WASHINGTON, DC–December 17th, 2020–The COVID-19 vaccine developed by pharmaceutical giant Pfizer and German firm BioNTech was approved by the US Food and Drug Administration on 11 December.
The US Food and Drug Administration (FDA) on Friday authorized a Moderna coronavirus vaccine for emergency use, allowing the vaccine to be distributed in the US for use by individuals who are 18 years or older.
Today, FDA issued an emergency use authorization (EUA) for the second vaccine for the prevention of #COVID19 caused by SARS-CoV-2. The emergency use authorization allows the vaccine to be distributed in the U.S for use in individuals 18 years and older. https://t.co/w4BQVg0n2G pic.twitter.com/cw5JwYqxsh
— U.S. FDA (@US_FDA) December 19, 2020
“With the availability of two vaccines now for the prevention of COVID-19, the FDA has taken another crucial step in the fight against this global pandemic that is causing vast numbers of hospitalizations and deaths in the United States each day”, said FDA Commissioner Stephen M. Hahn. “Through the FDA’s open and transparent scientific review process, two COVID-19 vaccines have been authorized in an expedited timeframe while adhering to the rigorous standards for safety, effectiveness, and manufacturing quality needed to support emergency use authorization that the American people have come to expect from the FDA”.
According to the FDA, the Moderna vaccine “has met the statutory criteria for issuance of an EUA”, as the potential benefits outweigh the known risks.
“Today’s authorization demonstrates our steadfast commitment to the health of the American people, with the assurance that our scientific standards and the integrity of our review process have been maintained”, said Peter Marks, the director of the FDA’s Centre for Biologics Evaluation and Research.
US President Donald Trump took to Twitter to mark the authorization of the Moderna vaccine in America in an uncharacteristically modest post.
Congratulations, the Moderna vaccine is now available!
— Donald J. Trump (@realDonaldTrump) December 19, 2020
Earlier in December, the FDA issued an emergency use authorization for another coronavirus vaccine developed in partnership by the pharmaceutical giant Pfizer and German firm BioNTech.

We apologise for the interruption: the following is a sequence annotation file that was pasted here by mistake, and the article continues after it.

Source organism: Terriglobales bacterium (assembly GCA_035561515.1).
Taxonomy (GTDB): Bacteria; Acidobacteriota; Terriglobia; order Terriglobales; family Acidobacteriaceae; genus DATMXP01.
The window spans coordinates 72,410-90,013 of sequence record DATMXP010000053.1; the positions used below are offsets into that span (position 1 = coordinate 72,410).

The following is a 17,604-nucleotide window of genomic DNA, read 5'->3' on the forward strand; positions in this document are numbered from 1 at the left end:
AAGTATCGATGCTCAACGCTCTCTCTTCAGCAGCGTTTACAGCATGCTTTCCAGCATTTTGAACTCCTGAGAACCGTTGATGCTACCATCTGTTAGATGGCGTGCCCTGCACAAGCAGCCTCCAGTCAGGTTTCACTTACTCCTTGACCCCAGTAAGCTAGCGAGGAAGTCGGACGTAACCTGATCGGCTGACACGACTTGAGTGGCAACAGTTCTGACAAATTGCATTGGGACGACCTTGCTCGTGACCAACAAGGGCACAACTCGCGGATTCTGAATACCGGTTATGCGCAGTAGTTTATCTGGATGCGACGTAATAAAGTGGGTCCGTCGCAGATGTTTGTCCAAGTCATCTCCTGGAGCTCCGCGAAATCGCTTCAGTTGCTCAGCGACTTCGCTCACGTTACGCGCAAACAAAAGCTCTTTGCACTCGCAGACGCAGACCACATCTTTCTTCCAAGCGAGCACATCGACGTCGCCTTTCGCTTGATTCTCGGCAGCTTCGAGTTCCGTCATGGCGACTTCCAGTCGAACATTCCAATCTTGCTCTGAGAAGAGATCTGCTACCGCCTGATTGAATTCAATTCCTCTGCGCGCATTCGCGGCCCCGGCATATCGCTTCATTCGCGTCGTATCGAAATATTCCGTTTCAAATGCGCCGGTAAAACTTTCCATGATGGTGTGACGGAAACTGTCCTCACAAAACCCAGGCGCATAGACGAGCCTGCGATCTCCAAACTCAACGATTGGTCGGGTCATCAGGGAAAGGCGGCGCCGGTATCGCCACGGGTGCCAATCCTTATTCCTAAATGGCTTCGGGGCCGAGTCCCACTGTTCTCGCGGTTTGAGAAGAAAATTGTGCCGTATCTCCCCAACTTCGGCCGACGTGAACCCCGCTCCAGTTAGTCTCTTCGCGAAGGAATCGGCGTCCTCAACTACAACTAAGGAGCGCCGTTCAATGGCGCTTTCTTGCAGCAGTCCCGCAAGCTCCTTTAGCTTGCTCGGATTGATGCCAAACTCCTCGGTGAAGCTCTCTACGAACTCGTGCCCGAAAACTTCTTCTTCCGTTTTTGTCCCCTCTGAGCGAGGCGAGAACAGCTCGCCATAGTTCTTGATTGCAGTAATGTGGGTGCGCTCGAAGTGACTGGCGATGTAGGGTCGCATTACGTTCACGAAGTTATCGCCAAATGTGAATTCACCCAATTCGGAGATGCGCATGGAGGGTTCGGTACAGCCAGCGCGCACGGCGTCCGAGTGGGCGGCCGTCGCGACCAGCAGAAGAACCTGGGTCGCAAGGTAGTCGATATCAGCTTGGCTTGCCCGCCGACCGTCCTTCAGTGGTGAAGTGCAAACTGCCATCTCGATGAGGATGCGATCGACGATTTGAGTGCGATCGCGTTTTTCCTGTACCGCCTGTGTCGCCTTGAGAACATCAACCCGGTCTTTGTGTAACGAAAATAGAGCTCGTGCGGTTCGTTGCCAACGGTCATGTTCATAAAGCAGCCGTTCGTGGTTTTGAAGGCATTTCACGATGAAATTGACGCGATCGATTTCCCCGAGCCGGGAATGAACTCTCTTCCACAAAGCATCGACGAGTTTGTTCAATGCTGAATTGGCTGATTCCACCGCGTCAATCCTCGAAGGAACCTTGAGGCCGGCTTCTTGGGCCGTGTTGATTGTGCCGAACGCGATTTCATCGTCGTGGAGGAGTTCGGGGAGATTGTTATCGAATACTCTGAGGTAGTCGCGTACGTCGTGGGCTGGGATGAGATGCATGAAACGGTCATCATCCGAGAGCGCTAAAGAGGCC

After the authorization, several US political figures, including Vice President Mike Pence, Speaker of the House Nancy Pelosi, and US Senate Majority Leader Mitch McConnell, publicly received shots of the Pfizer vaccine. President-elect Joe Biden announced that he would take the vaccine on Monday.
Moderna’s shot is expected to be used in harder-to-reach locations, such as rural hospitals. The vaccine needs to be stored and shipped frozen, but does not require the ultra-cold temperatures of the Pfizer/BioNTech shot.
Once thawed, the Moderna vaccine can be kept at typical refrigerator temperatures. It is administered in two shots 28 days apart.
Moderna said it would deliver approximately 20 million doses to the U.S. government this year and expected to have between 100 million and 125 million in the first quarter of next year, with 85-100 million of those for the United States.
No information is yet available over whether the Moderna vaccine will be distributed in the Caribbean.
“While a number of vaccine candidates are under consideration, no vaccine has been approved for distribution across our region yet,” Dr. Carissa Etienne, the director of the Pan American Health Organization, the regional branch of the World Health Organization, said Wednesday during a remote briefing from Washington.
Still, in anticipation of a vaccine rollout, PAHO this week is convening health ministers from across the region in an extraordinary session. It is calling on member nations to prepare for the purchasing and distribution of a COVID-19 vaccine, and to prioritize who will be first in line.